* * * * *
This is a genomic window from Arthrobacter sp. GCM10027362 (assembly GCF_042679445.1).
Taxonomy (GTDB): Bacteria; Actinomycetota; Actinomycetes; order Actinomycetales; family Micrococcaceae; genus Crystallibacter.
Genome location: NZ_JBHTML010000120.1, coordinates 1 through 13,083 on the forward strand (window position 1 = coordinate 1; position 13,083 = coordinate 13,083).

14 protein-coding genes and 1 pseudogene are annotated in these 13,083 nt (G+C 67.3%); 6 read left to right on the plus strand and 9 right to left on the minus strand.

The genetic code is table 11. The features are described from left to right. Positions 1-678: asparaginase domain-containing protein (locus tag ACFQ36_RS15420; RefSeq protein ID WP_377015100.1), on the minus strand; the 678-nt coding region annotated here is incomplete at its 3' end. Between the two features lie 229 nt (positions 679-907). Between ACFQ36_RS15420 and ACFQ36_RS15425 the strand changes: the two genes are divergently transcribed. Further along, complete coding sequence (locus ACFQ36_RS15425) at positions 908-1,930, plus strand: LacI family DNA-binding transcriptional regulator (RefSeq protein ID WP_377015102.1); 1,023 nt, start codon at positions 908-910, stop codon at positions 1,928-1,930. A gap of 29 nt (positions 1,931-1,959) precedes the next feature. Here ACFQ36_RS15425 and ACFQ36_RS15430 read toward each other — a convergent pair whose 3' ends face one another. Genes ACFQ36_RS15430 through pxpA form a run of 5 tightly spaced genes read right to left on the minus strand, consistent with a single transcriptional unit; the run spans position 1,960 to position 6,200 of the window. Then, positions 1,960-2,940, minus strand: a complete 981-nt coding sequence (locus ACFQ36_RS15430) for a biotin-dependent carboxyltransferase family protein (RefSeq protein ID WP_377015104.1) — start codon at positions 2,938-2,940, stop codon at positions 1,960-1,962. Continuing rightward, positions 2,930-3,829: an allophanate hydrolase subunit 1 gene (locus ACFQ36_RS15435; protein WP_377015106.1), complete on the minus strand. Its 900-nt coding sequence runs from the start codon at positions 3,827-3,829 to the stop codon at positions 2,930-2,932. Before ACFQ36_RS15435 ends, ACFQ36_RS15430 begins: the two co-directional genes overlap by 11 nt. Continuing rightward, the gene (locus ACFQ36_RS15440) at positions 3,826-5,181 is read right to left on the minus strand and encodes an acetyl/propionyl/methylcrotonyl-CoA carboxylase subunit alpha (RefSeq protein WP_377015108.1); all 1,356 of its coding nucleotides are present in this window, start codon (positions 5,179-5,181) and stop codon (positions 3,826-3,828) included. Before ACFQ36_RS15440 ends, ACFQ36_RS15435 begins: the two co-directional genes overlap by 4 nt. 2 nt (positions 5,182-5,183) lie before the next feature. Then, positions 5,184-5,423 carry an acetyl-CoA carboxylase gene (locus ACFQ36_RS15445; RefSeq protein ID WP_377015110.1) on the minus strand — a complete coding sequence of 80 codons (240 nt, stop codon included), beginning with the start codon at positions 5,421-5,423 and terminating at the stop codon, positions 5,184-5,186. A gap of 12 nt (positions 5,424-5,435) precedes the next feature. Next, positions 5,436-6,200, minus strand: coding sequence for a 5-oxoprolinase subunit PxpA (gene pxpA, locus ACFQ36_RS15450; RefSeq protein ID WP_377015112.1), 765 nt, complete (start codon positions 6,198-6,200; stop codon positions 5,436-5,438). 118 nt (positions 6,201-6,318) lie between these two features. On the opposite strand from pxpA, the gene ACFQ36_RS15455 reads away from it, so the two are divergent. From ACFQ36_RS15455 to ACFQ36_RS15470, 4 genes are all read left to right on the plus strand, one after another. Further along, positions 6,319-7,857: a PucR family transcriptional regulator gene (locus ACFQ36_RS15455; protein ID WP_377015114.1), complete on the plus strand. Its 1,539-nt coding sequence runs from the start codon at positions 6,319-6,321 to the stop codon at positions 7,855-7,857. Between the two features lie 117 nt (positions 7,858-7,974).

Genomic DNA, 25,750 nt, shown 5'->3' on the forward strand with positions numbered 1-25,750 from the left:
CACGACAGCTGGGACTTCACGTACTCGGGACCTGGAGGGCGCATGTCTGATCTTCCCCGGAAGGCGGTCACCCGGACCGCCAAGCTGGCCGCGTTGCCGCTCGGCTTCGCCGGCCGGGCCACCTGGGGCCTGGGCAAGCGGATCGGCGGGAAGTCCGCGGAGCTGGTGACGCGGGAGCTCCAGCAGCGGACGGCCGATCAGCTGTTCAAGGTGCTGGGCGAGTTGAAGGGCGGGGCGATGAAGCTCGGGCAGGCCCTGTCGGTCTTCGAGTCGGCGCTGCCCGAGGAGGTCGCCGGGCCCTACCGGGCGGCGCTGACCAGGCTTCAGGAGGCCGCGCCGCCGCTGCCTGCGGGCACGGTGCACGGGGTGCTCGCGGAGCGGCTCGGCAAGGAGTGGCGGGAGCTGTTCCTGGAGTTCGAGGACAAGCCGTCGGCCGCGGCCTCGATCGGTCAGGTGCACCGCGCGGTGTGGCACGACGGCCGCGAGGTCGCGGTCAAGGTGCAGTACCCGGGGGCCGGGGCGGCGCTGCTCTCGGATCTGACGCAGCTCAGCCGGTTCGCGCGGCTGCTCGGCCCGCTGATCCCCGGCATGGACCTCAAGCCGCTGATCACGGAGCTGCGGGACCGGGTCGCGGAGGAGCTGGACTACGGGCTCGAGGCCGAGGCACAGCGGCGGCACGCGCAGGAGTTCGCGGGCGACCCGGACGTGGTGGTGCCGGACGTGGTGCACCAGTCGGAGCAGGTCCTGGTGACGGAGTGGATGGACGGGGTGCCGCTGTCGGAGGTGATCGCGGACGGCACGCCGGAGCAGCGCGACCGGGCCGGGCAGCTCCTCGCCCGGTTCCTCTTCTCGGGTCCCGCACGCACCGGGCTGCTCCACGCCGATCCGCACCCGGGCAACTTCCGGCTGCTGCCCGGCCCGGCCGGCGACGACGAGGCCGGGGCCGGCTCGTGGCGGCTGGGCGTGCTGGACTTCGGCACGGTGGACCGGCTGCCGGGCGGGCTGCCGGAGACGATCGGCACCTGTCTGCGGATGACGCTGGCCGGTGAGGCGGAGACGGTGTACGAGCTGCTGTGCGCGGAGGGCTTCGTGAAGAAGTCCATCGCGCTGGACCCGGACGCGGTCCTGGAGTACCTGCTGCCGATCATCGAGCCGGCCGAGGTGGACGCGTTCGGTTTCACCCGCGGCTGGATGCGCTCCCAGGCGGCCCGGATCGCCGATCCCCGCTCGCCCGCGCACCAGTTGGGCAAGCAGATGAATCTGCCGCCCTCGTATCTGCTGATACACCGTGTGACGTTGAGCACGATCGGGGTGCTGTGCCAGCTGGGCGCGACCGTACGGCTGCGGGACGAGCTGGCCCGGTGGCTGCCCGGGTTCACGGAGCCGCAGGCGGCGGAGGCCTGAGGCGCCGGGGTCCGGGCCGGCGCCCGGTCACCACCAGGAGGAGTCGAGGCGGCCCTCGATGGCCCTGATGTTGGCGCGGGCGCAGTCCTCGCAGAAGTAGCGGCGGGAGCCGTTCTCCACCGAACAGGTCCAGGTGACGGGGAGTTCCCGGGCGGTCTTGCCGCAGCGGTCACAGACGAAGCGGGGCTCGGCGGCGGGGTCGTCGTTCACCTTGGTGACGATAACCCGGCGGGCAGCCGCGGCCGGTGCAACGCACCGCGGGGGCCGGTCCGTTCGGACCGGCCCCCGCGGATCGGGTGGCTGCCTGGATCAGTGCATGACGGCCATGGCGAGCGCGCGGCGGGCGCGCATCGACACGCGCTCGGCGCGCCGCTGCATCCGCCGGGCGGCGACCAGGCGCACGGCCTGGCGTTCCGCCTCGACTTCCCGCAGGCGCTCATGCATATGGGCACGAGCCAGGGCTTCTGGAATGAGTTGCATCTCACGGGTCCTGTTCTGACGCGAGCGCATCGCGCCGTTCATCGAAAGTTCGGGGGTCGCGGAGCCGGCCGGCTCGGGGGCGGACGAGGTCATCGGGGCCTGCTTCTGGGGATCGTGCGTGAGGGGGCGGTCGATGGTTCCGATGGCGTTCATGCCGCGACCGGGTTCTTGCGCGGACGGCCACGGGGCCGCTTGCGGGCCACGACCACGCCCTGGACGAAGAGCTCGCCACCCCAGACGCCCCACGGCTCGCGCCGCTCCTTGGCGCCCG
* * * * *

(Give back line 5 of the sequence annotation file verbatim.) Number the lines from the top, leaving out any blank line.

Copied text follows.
The genetic code is table 11. The features are described from left to right. Positions 1-678: asparaginase domain-containing protein (locus tag ACFQ36_RS15420; RefSeq protein ID WP_377015100.1), on the minus strand; the 678-nt coding region annotated here is incomplete at its 3' end. Between the two features lie 229 nt (positions 679-907). Between ACFQ36_RS15420 and ACFQ36_RS15425 the strand changes: the two genes are divergently transcribed. Further along, complete coding sequence (locus ACFQ36_RS15425) at positions 908-1,930, plus strand: LacI family DNA-binding transcriptional regulator (RefSeq protein ID WP_377015102.1); 1,023 nt, start codon at positions 908-910, stop codon at positions 1,928-1,930. A gap of 29 nt (positions 1,931-1,959) precedes the next feature. Here ACFQ36_RS15425 and ACFQ36_RS15430 read toward each other — a convergent pair whose 3' ends face one another. Genes ACFQ36_RS15430 through pxpA form a run of 5 tightly spaced genes read right to left on the minus strand, consistent with a single transcriptional unit; the run spans position 1,960 to position 6,200 of the window. Then, positions 1,960-2,940, minus strand: a complete 981-nt coding sequence (locus ACFQ36_RS15430) for a biotin-dependent carboxyltransferase family protein (RefSeq protein ID WP_377015104.1) — start codon at positions 2,938-2,940, stop codon at positions 1,960-1,962. Continuing rightward, positions 2,930-3,829: an allophanate hydrolase subunit 1 gene (locus ACFQ36_RS15435; protein WP_377015106.1), complete on the minus strand. Its 900-nt coding sequence runs from the start codon at positions 3,827-3,829 to the stop codon at positions 2,930-2,932. Before ACFQ36_RS15435 ends, ACFQ36_RS15430 begins: the two co-directional genes overlap by 11 nt. Continuing rightward, the gene (locus ACFQ36_RS15440) at positions 3,826-5,181 is read right to left on the minus strand and encodes an acetyl/propionyl/methylcrotonyl-CoA carboxylase subunit alpha (RefSeq protein WP_377015108.1); all 1,356 of its coding nucleotides are present in this window, start codon (positions 5,179-5,181) and stop codon (positions 3,826-3,828) included. Before ACFQ36_RS15440 ends, ACFQ36_RS15435 begins: the two co-directional genes overlap by 4 nt. 2 nt (positions 5,182-5,183) lie before the next feature. Then, positions 5,184-5,423 carry an acetyl-CoA carboxylase gene (locus ACFQ36_RS15445; RefSeq protein ID WP_377015110.1) on the minus strand — a complete coding sequence of 80 codons (240 nt, stop codon included), beginning with the start codon at positions 5,421-5,423 and terminating at the stop codon, positions 5,184-5,186. A gap of 12 nt (positions 5,424-5,435) precedes the next feature. Next, positions 5,436-6,200, minus strand: coding sequence for a 5-oxoprolinase subunit PxpA (gene pxpA, locus ACFQ36_RS15450; RefSeq protein ID WP_377015112.1), 765 nt, complete (start codon positions 6,198-6,200; stop codon positions 5,436-5,438). 118 nt (positions 6,201-6,318) lie between these two features. On the opposite strand from pxpA, the gene ACFQ36_RS15455 reads away from it, so the two are divergent. From ACFQ36_RS15455 to ACFQ36_RS15470, 4 genes are all read left to right on the plus strand, one after another. Further along, positions 6,319-7,857: a PucR family transcriptional regulator gene (locus ACFQ36_RS15455; protein ID WP_377015114.1), complete on the plus strand. Its 1,539-nt coding sequence runs from the start codon at positions 6,319-6,321 to the stop codon at positions 7,855-7,857. Between the two features lie 117 nt (positions 7,858-7,974).